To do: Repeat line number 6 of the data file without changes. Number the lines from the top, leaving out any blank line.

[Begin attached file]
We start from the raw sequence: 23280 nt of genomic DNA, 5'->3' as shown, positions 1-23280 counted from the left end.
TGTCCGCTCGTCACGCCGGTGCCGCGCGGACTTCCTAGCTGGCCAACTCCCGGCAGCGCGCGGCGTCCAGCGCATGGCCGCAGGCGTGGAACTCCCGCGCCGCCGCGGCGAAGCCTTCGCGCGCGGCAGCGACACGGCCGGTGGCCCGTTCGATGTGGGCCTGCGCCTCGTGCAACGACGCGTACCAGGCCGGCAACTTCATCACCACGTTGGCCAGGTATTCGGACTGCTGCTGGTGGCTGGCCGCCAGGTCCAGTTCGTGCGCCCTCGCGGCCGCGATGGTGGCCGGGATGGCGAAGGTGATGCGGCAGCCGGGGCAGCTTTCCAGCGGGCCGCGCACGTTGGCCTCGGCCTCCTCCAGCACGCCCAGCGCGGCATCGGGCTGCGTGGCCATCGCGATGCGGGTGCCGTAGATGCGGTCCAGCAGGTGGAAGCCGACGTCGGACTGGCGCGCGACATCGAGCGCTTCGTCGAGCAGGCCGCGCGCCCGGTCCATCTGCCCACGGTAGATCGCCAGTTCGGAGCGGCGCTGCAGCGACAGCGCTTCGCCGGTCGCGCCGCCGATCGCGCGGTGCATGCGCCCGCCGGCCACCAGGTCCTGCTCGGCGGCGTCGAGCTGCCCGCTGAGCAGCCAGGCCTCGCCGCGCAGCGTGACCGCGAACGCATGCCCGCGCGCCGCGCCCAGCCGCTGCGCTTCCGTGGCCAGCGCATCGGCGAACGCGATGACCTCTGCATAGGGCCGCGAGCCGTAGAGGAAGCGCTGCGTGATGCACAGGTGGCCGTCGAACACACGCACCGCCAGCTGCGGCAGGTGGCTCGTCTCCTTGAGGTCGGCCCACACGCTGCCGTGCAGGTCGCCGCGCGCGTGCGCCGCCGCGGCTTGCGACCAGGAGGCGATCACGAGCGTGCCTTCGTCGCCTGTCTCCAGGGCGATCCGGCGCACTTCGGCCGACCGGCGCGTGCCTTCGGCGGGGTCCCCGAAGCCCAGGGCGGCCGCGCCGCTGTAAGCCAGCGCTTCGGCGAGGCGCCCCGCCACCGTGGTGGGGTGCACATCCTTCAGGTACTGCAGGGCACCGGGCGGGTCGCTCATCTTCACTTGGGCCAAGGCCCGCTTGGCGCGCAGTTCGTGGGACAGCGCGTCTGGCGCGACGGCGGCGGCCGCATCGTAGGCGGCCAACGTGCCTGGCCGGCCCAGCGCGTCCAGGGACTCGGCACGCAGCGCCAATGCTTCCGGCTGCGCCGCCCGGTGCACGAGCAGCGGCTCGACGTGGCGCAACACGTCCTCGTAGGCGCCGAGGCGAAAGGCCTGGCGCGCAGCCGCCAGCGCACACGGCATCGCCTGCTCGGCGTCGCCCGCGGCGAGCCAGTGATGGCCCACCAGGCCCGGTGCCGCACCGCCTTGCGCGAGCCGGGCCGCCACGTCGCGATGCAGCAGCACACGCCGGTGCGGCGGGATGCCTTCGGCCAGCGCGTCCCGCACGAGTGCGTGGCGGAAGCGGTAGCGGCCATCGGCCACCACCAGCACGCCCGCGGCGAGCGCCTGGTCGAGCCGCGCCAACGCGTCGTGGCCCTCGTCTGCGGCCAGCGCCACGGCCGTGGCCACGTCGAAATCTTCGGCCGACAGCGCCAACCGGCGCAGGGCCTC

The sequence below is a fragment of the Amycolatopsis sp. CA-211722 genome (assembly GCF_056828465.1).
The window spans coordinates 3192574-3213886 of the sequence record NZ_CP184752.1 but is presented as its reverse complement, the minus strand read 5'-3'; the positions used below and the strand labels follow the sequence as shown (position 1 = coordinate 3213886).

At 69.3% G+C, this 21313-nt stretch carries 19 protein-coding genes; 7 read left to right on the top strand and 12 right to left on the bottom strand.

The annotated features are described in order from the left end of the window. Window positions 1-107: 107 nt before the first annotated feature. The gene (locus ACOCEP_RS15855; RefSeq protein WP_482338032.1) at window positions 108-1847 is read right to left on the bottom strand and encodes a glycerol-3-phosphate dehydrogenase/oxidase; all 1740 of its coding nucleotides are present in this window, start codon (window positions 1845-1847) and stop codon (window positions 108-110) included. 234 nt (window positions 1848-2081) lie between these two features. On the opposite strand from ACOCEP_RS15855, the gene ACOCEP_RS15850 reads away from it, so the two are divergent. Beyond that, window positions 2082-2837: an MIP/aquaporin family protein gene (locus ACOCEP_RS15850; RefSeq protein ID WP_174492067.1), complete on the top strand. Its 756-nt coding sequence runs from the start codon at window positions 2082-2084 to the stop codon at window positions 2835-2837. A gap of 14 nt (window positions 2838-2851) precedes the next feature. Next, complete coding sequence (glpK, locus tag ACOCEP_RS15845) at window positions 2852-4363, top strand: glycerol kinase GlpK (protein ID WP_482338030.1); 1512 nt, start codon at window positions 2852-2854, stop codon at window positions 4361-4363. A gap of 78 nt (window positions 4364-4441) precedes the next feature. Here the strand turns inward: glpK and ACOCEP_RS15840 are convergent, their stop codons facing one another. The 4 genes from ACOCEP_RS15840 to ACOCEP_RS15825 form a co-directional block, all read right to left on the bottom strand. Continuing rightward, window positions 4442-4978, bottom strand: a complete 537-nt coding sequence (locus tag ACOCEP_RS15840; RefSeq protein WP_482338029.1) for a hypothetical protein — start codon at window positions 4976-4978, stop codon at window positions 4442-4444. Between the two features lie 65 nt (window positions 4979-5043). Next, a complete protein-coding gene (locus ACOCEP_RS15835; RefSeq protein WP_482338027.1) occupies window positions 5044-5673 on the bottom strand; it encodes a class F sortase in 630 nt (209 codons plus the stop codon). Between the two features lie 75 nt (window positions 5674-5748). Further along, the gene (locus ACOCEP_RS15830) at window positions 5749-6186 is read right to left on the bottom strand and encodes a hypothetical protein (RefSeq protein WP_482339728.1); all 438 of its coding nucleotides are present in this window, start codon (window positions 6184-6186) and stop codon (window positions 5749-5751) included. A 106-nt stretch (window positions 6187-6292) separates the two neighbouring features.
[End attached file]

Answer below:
The annotated features are described in order from the left end of the window. Window positions 1-107: 107 nt before the first annotated feature. The gene (locus ACOCEP_RS15855; RefSeq protein WP_482338032.1) at window positions 108-1847 is read right to left on the bottom strand and encodes a glycerol-3-phosphate dehydrogenase/oxidase; all 1740 of its coding nucleotides are present in this window, start codon (window positions 1845-1847) and stop codon (window positions 108-110) included. 234 nt (window positions 1848-2081) lie between these two features. On the opposite strand from ACOCEP_RS15855, the gene ACOCEP_RS15850 reads away from it, so the two are divergent. Beyond that, window positions 2082-2837: an MIP/aquaporin family protein gene (locus ACOCEP_RS15850; RefSeq protein ID WP_174492067.1), complete on the top strand. Its 756-nt coding sequence runs from the start codon at window positions 2082-2084 to the stop codon at window positions 2835-2837. A gap of 14 nt (window positions 2838-2851) precedes the next feature. Next, complete coding sequence (glpK, locus tag ACOCEP_RS15845) at window positions 2852-4363, top strand: glycerol kinase GlpK (protein ID WP_482338030.1); 1512 nt, start codon at window positions 2852-2854, stop codon at window positions 4361-4363. A gap of 78 nt (window positions 4364-4441) precedes the next feature. Here the strand turns inward: glpK and ACOCEP_RS15840 are convergent, their stop codons facing one another. The 4 genes from ACOCEP_RS15840 to ACOCEP_RS15825 form a co-directional block, all read right to left on the bottom strand. Continuing rightward, window positions 4442-4978, bottom strand: a complete 537-nt coding sequence (locus tag ACOCEP_RS15840; RefSeq protein WP_482338029.1) for a hypothetical protein — start codon at window positions 4976-4978, stop codon at window positions 4442-4444. Between the two features lie 65 nt (window positions 4979-5043). Next, a complete protein-coding gene (locus ACOCEP_RS15835; RefSeq protein WP_482338027.1) occupies window positions 5044-5673 on the bottom strand; it encodes a class F sortase in 630 nt (209 codons plus the stop codon). Between the two features lie 75 nt (window positions 5674-5748). Further along, the gene (locus ACOCEP_RS15830) at window positions 5749-6186 is read right to left on the bottom strand and encodes a hypothetical protein (RefSeq protein WP_482339728.1); all 438 of its coding nucleotides are present in this window, start codon (window positions 6184-6186) and stop codon (window positions 5749-5751) included. A 106-nt stretch (window positions 6187-6292) separates the two neighbouring features.